Data_Sheet_2_FeGenie: A Comprehensive Tool for the Identification of Iron Genes and Iron Gene Neighborhoods in Genome and Metagenome Assemblies.CSV (47.53 kB)
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Data_Sheet_2_FeGenie: A Comprehensive Tool for the Identification of Iron Genes and Iron Gene Neighborhoods in Genome and Metagenome Assemblies.CSV

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posted on 31.01.2020, 10:47 by Arkadiy I. Garber, Kenneth H. Nealson, Akihiro Okamoto, Sean M. McAllister, Clara S. Chan, Roman A. Barco, Nancy Merino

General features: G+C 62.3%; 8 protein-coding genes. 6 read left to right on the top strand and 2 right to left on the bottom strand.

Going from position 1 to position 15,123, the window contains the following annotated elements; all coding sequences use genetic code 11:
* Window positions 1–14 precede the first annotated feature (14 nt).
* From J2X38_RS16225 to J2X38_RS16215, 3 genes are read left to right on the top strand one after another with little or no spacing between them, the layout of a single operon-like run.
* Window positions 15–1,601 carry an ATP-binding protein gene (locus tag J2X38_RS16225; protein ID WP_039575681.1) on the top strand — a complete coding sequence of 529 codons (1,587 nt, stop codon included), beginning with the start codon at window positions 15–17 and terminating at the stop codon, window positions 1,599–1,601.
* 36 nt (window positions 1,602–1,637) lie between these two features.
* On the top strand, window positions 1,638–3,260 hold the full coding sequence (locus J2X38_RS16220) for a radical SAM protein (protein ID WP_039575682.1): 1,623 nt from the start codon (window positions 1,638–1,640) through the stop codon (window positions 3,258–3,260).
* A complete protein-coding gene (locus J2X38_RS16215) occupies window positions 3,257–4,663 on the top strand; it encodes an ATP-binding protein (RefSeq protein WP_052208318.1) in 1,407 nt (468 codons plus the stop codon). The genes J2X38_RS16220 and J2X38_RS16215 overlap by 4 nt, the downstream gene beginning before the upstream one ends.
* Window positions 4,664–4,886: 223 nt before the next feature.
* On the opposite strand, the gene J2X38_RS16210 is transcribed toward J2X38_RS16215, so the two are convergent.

Iron is a micronutrient for nearly all life on Earth. It can be used as an electron donor and electron acceptor by iron-oxidizing and iron-reducing microorganisms and is used in a variety of biological processes, including photosynthesis and respiration. While it is the fourth most abundant metal in the Earth’s crust, iron is often limiting for growth in oxic environments because it is readily oxidized and precipitated. Much of our understanding of how microorganisms compete for and utilize iron is based on laboratory experiments. However, the advent of next-generation sequencing and surge in publicly available sequence data has made it possible to probe the structure and function of microbial communities in the environment. To bridge the gap between our understanding of iron acquisition, iron redox cycling, iron storage, and magnetosome formation in model microorganisms and the plethora of sequence data available from environmental studies, we have created a comprehensive database of hidden Markov models (HMMs) based on genes related to iron acquisition, storage, and reduction/oxidation in Bacteria and Archaea. Along with this database, we present FeGenie, a bioinformatics tool that accepts genome and metagenome assemblies as input and uses our comprehensive HMM database to annotate provided datasets with respect to iron-related genes and gene neighborhood. An important contribution of this tool is the efficient identification of genes involved in iron oxidation and dissimilatory iron reduction, which have been largely overlooked by standard annotation pipelines. We validated FeGenie against a selected set of 28 isolate genomes and showcase its utility in exploring iron genes present in 27 metagenomes, 4 isolate genomes from human oral biofilms, and 17 genomes from candidate organisms, including members of the candidate phyla radiation. We show that FeGenie accurately identifies iron genes in isolates. Furthermore, analysis of metagenomes using FeGenie demonstrates that the iron gene repertoire and abundance of each environment is correlated with iron richness. While this tool will not replace the reliability of culture-dependent analyses of microbial physiology, it provides reliable predictions derived from the most up-to-date genetic markers. FeGenie’s database will be maintained and continually updated as new genes are discovered. FeGenie is freely available: https://github.com/Arkadiy-Garber/FeGenie.

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